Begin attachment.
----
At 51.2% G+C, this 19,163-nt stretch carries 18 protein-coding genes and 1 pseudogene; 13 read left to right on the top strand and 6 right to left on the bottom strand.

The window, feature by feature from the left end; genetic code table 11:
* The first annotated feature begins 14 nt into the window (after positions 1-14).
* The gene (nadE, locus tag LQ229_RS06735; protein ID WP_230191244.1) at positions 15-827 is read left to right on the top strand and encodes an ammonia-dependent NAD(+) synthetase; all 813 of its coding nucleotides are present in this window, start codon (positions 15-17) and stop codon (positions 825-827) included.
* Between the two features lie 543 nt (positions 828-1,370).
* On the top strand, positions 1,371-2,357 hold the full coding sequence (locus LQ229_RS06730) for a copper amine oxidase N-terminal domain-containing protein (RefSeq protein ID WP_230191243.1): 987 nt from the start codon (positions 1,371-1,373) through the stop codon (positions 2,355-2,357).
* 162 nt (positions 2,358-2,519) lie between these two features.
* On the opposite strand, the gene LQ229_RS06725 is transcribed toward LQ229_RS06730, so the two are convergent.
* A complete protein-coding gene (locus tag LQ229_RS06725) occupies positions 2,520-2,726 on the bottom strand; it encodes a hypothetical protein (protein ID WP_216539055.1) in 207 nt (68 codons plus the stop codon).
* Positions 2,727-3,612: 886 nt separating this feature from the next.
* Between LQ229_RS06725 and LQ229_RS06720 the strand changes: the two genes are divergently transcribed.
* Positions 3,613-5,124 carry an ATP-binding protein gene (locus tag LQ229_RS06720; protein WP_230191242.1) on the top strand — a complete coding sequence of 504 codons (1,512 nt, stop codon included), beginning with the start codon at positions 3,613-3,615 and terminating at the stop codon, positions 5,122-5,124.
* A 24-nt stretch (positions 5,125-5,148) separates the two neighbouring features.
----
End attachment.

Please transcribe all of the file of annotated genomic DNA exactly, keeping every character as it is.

At 51.2% G+C, this 19,163-nt stretch carries 18 protein-coding genes and 1 pseudogene; 13 read left to right on the top strand and 6 right to left on the bottom strand.

The window, feature by feature from the left end; genetic code table 11:
* The first annotated feature begins 14 nt into the window (after positions 1-14).
* The gene (nadE, locus tag LQ229_RS06735; protein ID WP_230191244.1) at positions 15-827 is read left to right on the top strand and encodes an ammonia-dependent NAD(+) synthetase; all 813 of its coding nucleotides are present in this window, start codon (positions 15-17) and stop codon (positions 825-827) included.
* Between the two features lie 543 nt (positions 828-1,370).
* On the top strand, positions 1,371-2,357 hold the full coding sequence (locus LQ229_RS06730) for a copper amine oxidase N-terminal domain-containing protein (RefSeq protein ID WP_230191243.1): 987 nt from the start codon (positions 1,371-1,373) through the stop codon (positions 2,355-2,357).
* 162 nt (positions 2,358-2,519) lie between these two features.
* On the opposite strand, the gene LQ229_RS06725 is transcribed toward LQ229_RS06730, so the two are convergent.
* A complete protein-coding gene (locus tag LQ229_RS06725) occupies positions 2,520-2,726 on the bottom strand; it encodes a hypothetical protein (protein ID WP_216539055.1) in 207 nt (68 codons plus the stop codon).
* Positions 2,727-3,612: 886 nt separating this feature from the next.
* Between LQ229_RS06725 and LQ229_RS06720 the strand changes: the two genes are divergently transcribed.
* Positions 3,613-5,124 carry an ATP-binding protein gene (locus tag LQ229_RS06720; protein WP_230191242.1) on the top strand — a complete coding sequence of 504 codons (1,512 nt, stop codon included), beginning with the start codon at positions 3,613-3,615 and terminating at the stop codon, positions 5,122-5,124.
* A 24-nt stretch (positions 5,125-5,148) separates the two neighbouring features.